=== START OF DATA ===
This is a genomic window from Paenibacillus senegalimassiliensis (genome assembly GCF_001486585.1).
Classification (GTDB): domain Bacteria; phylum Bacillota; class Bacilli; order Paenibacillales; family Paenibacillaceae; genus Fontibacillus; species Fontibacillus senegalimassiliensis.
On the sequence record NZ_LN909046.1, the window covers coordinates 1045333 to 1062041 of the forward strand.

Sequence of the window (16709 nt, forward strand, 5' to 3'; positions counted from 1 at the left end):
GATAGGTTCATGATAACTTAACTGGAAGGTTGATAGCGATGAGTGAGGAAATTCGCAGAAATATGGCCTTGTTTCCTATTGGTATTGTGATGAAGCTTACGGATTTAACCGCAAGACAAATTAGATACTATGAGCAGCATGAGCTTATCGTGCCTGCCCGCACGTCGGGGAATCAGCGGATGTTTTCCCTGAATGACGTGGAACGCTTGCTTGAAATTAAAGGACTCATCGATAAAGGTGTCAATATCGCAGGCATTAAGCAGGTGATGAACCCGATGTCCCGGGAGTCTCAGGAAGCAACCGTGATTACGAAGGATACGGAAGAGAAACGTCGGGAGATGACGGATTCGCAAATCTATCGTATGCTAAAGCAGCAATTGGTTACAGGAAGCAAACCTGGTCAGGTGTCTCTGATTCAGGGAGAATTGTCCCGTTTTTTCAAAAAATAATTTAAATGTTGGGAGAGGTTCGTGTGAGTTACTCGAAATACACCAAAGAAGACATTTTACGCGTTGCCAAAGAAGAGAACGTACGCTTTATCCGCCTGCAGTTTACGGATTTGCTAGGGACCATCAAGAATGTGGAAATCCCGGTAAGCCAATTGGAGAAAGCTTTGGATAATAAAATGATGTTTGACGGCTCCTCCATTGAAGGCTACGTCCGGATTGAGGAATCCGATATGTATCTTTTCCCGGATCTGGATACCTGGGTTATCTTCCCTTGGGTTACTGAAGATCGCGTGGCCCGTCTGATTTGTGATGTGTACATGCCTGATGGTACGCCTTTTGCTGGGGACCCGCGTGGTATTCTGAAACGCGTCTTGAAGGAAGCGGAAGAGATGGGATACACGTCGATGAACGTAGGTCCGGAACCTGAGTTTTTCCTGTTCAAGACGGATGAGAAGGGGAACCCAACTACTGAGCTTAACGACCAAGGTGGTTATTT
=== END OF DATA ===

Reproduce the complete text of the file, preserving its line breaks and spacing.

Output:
This is a genomic window from Paenibacillus senegalimassiliensis (genome assembly GCF_001486585.1).
Classification (GTDB): domain Bacteria; phylum Bacillota; class Bacilli; order Paenibacillales; family Paenibacillaceae; genus Fontibacillus; species Fontibacillus senegalimassiliensis.
On the sequence record NZ_LN909046.1, the window covers coordinates 1045333 to 1062041 of the forward strand.

Sequence of the window (16709 nt, forward strand, 5' to 3'; positions counted from 1 at the left end):
GATAGGTTCATGATAACTTAACTGGAAGGTTGATAGCGATGAGTGAGGAAATTCGCAGAAATATGGCCTTGTTTCCTATTGGTATTGTGATGAAGCTTACGGATTTAACCGCAAGACAAATTAGATACTATGAGCAGCATGAGCTTATCGTGCCTGCCCGCACGTCGGGGAATCAGCGGATGTTTTCCCTGAATGACGTGGAACGCTTGCTTGAAATTAAAGGACTCATCGATAAAGGTGTCAATATCGCAGGCATTAAGCAGGTGATGAACCCGATGTCCCGGGAGTCTCAGGAAGCAACCGTGATTACGAAGGATACGGAAGAGAAACGTCGGGAGATGACGGATTCGCAAATCTATCGTATGCTAAAGCAGCAATTGGTTACAGGAAGCAAACCTGGTCAGGTGTCTCTGATTCAGGGAGAATTGTCCCGTTTTTTCAAAAAATAATTTAAATGTTGGGAGAGGTTCGTGTGAGTTACTCGAAATACACCAAAGAAGACATTTTACGCGTTGCCAAAGAAGAGAACGTACGCTTTATCCGCCTGCAGTTTACGGATTTGCTAGGGACCATCAAGAATGTGGAAATCCCGGTAAGCCAATTGGAGAAAGCTTTGGATAATAAAATGATGTTTGACGGCTCCTCCATTGAAGGCTACGTCCGGATTGAGGAATCCGATATGTATCTTTTCCCGGATCTGGATACCTGGGTTATCTTCCCTTGGGTTACTGAAGATCGCGTGGCCCGTCTGATTTGTGATGTGTACATGCCTGATGGTACGCCTTTTGCTGGGGACCCGCGTGGTATTCTGAAACGCGTCTTGAAGGAAGCGGAAGAGATGGGATACACGTCGATGAACGTAGGTCCGGAACCTGAGTTTTTCCTGTTCAAGACGGATGAGAAGGGGAACCCAACTACTGAGCTTAACGACCAAGGTGGTTATTT